The movement bands can be broken up simply: Any movement from Medium range to a shorter range band is 1 Maneuver.  Any movement from Medium to a larger range band, is 2 Maneuvers.  Your difficulty dice for ranged attacks increases by 1 for each range band. Short = 1, Medium = 2 etc.

There was someone on here who made some really great reference sheets that I think would be helpful to you if you're having trouble remembering certain things (there is a lot to remember :) ).  But for the life of me i can't remember who it was :/

And RE: only 1 getting shot at.  Don't tell your players its a minion group.  Just say something like "4 troopers come in and open fire", roll your dice, then say that they only managed to hit one PC.  Or give them a second attack at half damage, for the cost of a maneuver, if you really feel its necessary.  Think of it like the movies, a group of stormtroopers will shoot at everyone involved, but there is a lot of missing going on.  So for all intents and purposes they ARE shooting at each PC, just missing ;P

Don't be too concerned if you don't get everything perfect on your first run.  Your players are learning the game too.  If you blank on something, just work something out with the players that seems fair or appropriate.



#14 wormwoode

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Posted 11 April 2013 - 04:26 AM

Sounds like good advice, all around. I may have to try to sneak that second (half-damage) minion attack in from time to time, maybe on PC Despair results or something. Keep the PCs on their toes. Also, not emphasising the idea that "these enemies are just minions" is probably a good idea for the same reason. It can be tough to find ways to keep the sense of danger and consequence running in a game where you really aren't really trying to outright kill PCs.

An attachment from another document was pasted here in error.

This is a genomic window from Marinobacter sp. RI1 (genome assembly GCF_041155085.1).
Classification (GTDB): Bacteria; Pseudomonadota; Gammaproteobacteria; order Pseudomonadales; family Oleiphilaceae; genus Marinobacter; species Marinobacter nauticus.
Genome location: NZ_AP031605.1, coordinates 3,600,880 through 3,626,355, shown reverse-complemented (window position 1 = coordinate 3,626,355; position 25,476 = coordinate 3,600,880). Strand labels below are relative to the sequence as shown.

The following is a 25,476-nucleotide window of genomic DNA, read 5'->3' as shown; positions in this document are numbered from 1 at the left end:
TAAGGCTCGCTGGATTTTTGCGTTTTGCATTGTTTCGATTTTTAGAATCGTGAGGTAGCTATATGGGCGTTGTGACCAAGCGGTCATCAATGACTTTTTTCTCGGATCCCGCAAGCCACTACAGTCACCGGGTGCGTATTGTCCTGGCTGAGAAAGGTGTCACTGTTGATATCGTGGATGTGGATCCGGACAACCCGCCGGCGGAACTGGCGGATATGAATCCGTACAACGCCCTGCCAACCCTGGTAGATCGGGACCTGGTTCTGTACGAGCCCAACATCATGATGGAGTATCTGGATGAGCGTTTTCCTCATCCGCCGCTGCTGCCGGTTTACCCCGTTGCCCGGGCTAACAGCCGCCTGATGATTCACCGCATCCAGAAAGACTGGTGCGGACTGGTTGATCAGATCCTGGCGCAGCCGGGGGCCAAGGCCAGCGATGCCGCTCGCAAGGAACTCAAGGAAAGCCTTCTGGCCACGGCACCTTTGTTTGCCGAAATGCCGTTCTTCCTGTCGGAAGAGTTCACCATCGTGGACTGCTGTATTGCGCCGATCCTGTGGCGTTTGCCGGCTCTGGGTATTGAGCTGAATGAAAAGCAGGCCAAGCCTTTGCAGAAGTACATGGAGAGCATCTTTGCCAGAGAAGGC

Thanks again for the clarifications and pointers. Any other advice is certainly welcome.



#15 Yepesnopes

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Posted 11 April 2013 - 05:01 AM

wormwoode said:

I'm still a little unsure about the idea that a gang of four trained soldiers is prone to focus all their fire on a single target, thematically - but mechanically, it actually seems to work really well. Seems like the minions are easy enough for PCs to deal with that having multiple minion groups on the map at once should mitigate the feeling that the Storm Troopers are really just one monster that gets weaker as it takes hits. Again, I like the way it works mechanically, but it does feel a bit silly that the PCs can be outnumbered 2-1 in a firefight, and still only have to worry about 1 PC getting shot at. 

You can break down your minion group into smaller groups. For example, if you want your characters to face a fight against a stormtrooper minions, and you want them to be outnumbered 2 -1, you can pair your minions in as many groups as PCs. If you have for example 4 PCs, they will be facing 4 groups of 2 stortroopers minions each. In that way each group will roll 2 ability dice and 1 Proficiency die when firing their blasters (as long as the two minions are alive).

You will be making 4 shots per round. With these stats, and suposing medium range and 1 set back die (from cover, defence or whatever) each minion group will have 56.7% probability of scoring at least 1 success per shot made, 14% of scoring 3 successes, 19% of at least getting 2 Advantages and 8.3% of getting a triumph.

For comparison, if you decide to gather your stormtroopers in two groups of 4 instead, you will be making two shots per round with 3 proficiency dice (as long as all stormtroopers minions are alive). With these stats, and suposing medium range and 1 set back die (from cover, defence or whatever) each minion group will have 66.7% probability of scoring at least 1 success per shot made, 20.7% of scoring 3 successes, 21% of at least getting 2 Advantages and 21% of getting a triumph (2% of obtaining 2 triumphs)

You decide.

Cheers,

Yepes


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#16 LethalDose

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Posted 11 April 2013 - 05:31 AM

whafrog said:

LethalDose said:

The bounty hunter rolled a net of 2 successes and 2 failures.